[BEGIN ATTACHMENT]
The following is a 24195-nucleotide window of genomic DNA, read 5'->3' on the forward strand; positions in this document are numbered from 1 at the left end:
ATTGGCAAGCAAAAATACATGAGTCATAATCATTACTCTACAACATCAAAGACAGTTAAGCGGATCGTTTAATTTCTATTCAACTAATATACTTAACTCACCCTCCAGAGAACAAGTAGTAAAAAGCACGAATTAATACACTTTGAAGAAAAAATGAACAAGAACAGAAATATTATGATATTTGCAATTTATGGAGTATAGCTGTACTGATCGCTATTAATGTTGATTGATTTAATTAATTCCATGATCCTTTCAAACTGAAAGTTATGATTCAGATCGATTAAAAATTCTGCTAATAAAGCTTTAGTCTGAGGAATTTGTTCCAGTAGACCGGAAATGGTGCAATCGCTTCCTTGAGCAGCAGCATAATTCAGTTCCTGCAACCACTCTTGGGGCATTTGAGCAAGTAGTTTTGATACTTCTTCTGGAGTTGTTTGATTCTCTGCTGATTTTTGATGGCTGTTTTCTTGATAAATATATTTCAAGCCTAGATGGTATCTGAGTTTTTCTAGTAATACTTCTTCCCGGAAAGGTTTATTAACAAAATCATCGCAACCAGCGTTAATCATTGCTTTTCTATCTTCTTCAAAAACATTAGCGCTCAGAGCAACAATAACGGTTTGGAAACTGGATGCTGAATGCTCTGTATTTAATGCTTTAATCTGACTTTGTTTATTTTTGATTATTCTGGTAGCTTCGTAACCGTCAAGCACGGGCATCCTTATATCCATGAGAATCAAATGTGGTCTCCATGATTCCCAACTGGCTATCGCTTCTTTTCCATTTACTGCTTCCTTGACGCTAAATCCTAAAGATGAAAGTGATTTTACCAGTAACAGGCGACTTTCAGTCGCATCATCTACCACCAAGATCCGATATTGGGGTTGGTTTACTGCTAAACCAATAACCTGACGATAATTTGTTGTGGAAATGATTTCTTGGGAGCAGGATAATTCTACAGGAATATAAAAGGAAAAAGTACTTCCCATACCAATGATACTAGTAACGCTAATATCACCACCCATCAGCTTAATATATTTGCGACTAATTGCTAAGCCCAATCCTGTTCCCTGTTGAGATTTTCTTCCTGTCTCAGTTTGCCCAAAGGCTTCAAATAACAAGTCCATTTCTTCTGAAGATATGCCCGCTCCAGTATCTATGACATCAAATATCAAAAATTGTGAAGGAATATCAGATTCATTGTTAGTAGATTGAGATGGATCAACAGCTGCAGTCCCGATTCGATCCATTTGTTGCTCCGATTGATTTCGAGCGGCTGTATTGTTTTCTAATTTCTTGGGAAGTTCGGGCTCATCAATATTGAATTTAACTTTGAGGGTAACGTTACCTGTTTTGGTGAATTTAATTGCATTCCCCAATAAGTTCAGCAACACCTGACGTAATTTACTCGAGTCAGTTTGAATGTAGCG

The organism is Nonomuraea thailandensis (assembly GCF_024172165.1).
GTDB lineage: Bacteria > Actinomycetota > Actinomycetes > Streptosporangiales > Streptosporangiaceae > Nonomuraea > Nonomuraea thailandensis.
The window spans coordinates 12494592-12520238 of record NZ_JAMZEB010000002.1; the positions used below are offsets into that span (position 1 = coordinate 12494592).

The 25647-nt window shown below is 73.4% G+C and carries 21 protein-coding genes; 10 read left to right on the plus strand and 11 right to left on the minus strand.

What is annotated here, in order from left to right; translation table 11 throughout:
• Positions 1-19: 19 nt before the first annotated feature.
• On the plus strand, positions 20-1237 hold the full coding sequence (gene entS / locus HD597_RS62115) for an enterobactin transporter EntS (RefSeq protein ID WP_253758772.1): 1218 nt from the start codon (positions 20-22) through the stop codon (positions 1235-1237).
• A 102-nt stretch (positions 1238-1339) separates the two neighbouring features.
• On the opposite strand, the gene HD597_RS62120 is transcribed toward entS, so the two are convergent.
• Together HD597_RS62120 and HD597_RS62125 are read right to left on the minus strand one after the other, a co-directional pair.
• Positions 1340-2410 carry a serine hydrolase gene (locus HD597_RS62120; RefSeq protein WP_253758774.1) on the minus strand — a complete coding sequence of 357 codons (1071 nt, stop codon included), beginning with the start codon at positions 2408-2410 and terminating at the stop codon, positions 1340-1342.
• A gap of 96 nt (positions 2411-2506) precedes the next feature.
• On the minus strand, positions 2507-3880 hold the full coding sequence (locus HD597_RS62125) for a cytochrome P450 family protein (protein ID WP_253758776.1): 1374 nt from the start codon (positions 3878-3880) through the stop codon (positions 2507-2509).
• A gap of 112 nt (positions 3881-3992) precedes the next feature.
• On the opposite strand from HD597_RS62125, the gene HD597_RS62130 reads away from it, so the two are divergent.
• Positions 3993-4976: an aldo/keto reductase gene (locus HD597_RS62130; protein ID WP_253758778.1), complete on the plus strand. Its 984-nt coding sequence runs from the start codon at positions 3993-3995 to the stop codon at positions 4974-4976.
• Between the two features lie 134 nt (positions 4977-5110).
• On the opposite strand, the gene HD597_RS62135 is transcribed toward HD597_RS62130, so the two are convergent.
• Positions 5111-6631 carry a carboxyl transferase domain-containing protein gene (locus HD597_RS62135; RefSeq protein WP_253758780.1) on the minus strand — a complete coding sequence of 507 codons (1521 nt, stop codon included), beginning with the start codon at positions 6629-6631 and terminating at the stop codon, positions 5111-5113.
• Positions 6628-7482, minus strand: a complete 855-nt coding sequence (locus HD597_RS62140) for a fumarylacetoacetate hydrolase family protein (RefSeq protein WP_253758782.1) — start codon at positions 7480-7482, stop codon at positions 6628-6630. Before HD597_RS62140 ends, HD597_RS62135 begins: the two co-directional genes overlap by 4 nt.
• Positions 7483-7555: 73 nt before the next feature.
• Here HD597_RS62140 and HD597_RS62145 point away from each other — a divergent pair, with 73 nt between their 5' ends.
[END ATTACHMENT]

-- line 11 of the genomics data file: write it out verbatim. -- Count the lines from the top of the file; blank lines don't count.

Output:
• On the opposite strand, the gene HD597_RS62120 is transcribed toward entS, so the two are convergent.